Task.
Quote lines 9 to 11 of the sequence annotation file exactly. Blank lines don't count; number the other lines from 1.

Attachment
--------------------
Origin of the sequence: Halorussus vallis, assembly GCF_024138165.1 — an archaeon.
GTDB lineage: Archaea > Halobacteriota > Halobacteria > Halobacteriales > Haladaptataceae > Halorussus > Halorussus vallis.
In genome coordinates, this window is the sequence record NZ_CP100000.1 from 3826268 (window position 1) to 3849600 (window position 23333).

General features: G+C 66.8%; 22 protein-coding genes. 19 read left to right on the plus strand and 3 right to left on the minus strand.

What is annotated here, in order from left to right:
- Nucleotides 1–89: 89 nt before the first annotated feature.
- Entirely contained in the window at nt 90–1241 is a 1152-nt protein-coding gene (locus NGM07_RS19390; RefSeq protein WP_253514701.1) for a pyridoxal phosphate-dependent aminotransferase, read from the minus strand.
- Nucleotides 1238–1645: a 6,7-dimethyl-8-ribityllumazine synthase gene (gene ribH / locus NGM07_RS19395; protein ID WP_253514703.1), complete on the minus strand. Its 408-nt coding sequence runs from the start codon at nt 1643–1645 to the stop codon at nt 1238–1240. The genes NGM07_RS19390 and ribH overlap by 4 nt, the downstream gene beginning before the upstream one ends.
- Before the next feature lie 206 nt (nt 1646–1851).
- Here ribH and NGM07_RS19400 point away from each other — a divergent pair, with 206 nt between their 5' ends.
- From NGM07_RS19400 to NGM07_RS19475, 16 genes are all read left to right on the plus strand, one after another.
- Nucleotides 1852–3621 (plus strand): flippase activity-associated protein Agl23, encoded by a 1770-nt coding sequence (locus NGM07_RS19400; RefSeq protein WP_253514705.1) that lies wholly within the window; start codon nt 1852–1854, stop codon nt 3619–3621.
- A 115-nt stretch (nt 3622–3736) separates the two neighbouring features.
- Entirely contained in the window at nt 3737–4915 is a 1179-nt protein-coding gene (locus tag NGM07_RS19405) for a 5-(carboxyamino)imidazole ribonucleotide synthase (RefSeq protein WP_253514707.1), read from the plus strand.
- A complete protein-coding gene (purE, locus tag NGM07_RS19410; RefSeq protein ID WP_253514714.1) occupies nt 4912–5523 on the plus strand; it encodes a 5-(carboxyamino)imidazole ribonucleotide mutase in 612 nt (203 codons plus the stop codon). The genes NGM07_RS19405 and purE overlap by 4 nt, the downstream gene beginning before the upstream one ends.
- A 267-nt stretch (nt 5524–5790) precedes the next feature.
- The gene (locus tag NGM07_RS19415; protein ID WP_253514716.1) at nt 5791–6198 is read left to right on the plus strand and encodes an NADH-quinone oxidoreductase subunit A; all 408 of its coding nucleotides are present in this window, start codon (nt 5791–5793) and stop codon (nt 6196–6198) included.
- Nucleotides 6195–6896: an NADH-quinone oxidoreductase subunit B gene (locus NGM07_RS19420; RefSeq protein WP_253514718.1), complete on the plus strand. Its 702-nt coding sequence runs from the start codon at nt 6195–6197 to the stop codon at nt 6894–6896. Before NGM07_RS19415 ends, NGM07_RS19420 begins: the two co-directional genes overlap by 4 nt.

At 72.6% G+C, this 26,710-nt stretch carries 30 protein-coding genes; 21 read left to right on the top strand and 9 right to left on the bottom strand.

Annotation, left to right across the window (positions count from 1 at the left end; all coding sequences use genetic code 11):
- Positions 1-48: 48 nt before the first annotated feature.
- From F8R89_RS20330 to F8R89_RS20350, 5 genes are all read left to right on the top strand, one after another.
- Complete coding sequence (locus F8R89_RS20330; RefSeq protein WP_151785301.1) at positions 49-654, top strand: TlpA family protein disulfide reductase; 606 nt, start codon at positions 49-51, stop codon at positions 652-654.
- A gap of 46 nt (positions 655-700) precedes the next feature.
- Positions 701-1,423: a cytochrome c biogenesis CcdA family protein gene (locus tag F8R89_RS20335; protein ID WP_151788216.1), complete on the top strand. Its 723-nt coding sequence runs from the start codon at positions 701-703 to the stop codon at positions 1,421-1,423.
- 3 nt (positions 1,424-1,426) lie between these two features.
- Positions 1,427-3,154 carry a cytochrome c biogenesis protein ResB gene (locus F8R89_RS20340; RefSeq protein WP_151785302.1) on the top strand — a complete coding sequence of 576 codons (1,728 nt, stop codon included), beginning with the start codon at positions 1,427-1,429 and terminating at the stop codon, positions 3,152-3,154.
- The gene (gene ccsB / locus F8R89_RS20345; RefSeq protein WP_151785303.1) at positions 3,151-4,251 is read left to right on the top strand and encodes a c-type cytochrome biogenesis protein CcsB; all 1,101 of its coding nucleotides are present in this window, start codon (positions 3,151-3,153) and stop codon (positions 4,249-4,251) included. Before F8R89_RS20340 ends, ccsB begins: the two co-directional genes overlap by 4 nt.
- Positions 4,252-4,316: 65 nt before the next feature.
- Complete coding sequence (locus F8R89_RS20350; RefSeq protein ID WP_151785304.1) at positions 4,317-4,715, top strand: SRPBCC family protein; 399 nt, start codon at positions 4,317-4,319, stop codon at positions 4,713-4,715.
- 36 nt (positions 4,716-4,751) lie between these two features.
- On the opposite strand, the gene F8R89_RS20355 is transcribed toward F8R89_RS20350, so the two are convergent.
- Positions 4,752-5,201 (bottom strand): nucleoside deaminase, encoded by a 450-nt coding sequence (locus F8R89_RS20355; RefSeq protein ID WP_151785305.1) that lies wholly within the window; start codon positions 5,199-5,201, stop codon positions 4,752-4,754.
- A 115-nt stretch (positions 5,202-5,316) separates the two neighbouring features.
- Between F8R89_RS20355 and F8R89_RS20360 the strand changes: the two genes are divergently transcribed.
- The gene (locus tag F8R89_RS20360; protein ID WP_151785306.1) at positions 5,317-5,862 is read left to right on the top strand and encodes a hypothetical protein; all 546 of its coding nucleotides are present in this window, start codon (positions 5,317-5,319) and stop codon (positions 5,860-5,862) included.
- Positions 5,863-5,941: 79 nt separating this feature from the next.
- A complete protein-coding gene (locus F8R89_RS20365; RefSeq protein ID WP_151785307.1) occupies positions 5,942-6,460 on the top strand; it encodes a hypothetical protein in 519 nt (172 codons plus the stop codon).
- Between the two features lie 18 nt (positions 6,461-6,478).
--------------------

- Before the next feature lie 206 nt (nt 1646–1851).
- Here ribH and NGM07_RS19400 point away from each other — a divergent pair, with 206 nt between their 5' ends.
- From NGM07_RS19400 to NGM07_RS19475, 16 genes are all read left to right on the plus strand, one after another.